It’s great fun looking back at Christmases in the seventies, the time of huge flares and checked shirts, who didn’t hope to find these under the tree on christmas morning?
Elaine fromUnderTheChristmasTree takes a trip down memmory lane into what she thought of Christmas in the 70s when she was a child.
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Perhaps it was the latest Bay City Roller’s album that topped your wish list but for me I always looked forward to the tangerine in my stocking and sitting with my parents tuning into Morcambe and Wise on the telly.
Christmas dinner was always after the Queen’s speech at 3.00pm and the sparkle of the fairy lights on the Christmas tree added to the atmosphere.
No matter your age, either hauling the Christmas tree down from the dusty loft or bringing a new one home from stores such as Woolworths was great fun and we all looked forward to it
Mum falling out with Dad in an effort to rearrange the room for the tree and lights being checked for broken bulbs – I think we spent more on replacement fairy light bulbs every year than we would have on a new set of lights.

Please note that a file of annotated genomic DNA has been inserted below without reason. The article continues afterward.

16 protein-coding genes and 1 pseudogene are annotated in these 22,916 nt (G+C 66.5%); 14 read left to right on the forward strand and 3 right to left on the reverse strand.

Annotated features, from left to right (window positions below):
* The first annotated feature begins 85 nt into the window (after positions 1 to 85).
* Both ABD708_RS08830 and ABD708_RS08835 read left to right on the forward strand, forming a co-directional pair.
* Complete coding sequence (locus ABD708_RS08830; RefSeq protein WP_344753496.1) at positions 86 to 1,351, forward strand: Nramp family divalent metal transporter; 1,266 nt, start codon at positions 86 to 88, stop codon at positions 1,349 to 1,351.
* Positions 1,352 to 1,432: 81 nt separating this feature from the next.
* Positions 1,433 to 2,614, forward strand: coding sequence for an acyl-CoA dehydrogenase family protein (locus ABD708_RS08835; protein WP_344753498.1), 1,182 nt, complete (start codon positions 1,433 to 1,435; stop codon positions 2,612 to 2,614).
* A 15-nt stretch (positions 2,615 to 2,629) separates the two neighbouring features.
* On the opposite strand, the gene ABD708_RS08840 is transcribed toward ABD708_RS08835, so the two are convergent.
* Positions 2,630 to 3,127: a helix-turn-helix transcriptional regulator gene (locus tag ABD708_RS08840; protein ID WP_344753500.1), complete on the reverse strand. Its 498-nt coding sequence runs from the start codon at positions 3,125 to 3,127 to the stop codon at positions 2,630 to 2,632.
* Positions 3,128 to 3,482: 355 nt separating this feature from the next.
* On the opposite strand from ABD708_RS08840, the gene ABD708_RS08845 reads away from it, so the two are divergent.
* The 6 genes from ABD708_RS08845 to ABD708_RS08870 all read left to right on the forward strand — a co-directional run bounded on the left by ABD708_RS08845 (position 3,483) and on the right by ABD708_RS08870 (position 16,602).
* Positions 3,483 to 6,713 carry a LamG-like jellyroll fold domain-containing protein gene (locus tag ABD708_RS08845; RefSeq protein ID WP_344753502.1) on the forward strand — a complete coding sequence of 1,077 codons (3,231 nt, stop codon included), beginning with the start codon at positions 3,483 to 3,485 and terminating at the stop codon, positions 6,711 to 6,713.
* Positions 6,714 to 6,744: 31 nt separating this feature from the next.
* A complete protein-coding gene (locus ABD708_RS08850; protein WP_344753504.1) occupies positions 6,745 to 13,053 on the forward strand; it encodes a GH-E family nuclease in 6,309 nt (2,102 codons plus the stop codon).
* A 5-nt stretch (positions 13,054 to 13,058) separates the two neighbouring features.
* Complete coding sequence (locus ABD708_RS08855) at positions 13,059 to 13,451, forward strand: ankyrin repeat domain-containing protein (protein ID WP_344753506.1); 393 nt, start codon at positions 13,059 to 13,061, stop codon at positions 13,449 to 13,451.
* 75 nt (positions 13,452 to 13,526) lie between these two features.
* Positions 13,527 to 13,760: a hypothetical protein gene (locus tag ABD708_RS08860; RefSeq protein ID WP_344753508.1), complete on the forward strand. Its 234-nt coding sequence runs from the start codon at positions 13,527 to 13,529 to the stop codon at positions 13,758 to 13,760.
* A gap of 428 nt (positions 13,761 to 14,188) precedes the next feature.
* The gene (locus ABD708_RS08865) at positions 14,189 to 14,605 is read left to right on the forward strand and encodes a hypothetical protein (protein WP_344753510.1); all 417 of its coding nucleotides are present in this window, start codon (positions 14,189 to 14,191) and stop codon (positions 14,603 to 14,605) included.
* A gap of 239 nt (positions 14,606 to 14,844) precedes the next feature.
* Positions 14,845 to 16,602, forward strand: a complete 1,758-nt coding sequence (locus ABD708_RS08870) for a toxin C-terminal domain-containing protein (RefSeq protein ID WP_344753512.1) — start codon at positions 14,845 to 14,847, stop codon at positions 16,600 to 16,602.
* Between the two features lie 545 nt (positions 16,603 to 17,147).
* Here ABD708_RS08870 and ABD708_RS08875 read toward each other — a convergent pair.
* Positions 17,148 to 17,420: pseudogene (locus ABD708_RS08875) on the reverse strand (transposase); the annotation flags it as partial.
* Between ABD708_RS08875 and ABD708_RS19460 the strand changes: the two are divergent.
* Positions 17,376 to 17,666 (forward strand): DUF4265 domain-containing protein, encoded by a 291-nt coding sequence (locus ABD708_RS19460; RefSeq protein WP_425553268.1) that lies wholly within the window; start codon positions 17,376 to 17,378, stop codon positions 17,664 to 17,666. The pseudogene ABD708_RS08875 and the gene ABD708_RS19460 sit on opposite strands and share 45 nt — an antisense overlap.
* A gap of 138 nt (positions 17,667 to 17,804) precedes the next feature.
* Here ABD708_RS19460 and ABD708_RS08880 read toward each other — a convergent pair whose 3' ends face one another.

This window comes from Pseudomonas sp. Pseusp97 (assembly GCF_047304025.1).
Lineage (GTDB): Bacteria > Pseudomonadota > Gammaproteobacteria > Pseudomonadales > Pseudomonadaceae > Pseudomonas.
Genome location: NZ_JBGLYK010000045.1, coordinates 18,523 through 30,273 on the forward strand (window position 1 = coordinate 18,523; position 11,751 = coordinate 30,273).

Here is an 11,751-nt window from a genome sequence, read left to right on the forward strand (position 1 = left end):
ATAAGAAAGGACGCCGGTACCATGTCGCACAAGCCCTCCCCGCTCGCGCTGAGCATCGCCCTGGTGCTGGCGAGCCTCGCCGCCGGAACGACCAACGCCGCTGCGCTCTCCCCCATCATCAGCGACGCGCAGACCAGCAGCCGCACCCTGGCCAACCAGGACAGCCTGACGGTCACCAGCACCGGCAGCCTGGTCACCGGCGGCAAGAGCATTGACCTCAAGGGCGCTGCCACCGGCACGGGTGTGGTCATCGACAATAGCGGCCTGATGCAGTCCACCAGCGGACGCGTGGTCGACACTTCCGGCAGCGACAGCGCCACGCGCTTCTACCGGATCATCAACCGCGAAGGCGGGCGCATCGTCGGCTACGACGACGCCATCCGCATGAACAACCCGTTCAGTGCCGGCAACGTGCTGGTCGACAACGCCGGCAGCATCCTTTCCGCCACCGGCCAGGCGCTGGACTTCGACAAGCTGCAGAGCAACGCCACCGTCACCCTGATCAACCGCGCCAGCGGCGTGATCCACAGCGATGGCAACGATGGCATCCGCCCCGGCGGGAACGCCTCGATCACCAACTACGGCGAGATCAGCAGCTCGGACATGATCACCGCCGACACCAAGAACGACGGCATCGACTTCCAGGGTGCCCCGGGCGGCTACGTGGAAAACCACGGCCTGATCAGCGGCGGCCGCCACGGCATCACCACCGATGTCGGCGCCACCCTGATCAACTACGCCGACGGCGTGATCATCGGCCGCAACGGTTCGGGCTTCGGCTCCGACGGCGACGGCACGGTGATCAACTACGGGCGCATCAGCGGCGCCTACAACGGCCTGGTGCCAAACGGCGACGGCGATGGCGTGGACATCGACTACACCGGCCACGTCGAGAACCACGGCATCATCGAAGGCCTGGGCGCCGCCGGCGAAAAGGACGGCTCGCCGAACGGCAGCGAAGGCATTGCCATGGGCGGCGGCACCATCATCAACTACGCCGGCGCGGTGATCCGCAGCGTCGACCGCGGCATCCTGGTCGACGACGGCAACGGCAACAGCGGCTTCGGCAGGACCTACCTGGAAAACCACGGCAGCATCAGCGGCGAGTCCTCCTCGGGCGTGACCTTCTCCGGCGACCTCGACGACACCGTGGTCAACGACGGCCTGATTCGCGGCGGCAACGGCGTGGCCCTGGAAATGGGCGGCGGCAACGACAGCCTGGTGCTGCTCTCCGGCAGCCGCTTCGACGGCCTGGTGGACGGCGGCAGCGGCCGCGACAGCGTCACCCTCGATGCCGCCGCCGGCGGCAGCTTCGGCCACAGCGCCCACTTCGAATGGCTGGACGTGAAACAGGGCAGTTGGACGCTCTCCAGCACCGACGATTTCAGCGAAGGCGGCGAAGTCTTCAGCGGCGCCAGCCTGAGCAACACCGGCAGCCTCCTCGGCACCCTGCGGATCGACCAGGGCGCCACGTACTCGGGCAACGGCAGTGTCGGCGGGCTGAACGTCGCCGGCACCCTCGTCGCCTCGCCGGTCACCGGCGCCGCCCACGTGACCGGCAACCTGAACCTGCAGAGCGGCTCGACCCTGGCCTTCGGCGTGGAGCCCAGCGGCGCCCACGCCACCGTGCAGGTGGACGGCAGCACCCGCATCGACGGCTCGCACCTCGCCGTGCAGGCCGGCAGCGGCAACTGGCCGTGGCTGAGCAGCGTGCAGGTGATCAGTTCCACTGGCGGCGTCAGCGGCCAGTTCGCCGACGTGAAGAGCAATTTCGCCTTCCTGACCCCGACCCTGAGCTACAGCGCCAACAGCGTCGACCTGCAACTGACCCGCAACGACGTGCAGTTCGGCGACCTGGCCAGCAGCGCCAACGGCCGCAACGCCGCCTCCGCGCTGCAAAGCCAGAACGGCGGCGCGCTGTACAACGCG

The tree, in our house it was a 6ft artificial green Christmas tree, sat in the corner, decorated to within an inch of it’s life and balancing often precariously on the plastic feet that came in the box.
I remember feeling envious of my friend because her mum had bought a 3ft silver tree that sat up on a table – the ultimate in 70’s Christmas chic.
Every year we went shopping for some new decorations, not that we didn’t have more than enough, but new designs were arriving and of course, we needed them for the tree.
Back home and the old record box – Dad had by this time removed the record player but saved the box, was brought down and Christmas decorations dating back to when Adam was a boy were ooh’d and ahh’d over.
Tinsel, multi coloured and silver were replaced every year and lametta, who could forget those shiny silver strands that made your tree look so fashionable, was a must have.
The whole room was festooned with colourful, shiny, decorations that stretched from corner to corner often criss -crossing each other and the piece-de-resistance, the coloured, paper bell that arrived folded flat but opened up and when both edges were joined together it became a thing of beauty, at least that’s what my parents thought.
More of these flat packed paper decorations were drawing pinned to the ceiling and spray snow decorated the windows turning the sitting room into a winter wonderland.
Funnily enough, I have no recollection of any decorations being put anywhere else in the house. Thinking back, I don’t remember any of the houses, I lived in an end terraced house in a council housing scheme, having a holly wreath on their front door, something that is commonplace now.
Forty years down the road and my family almost copies what I did at Christmas back in the seventies, only the style has changed – and the lametta has gone!
Do you have memories of a 1970s Christmas?
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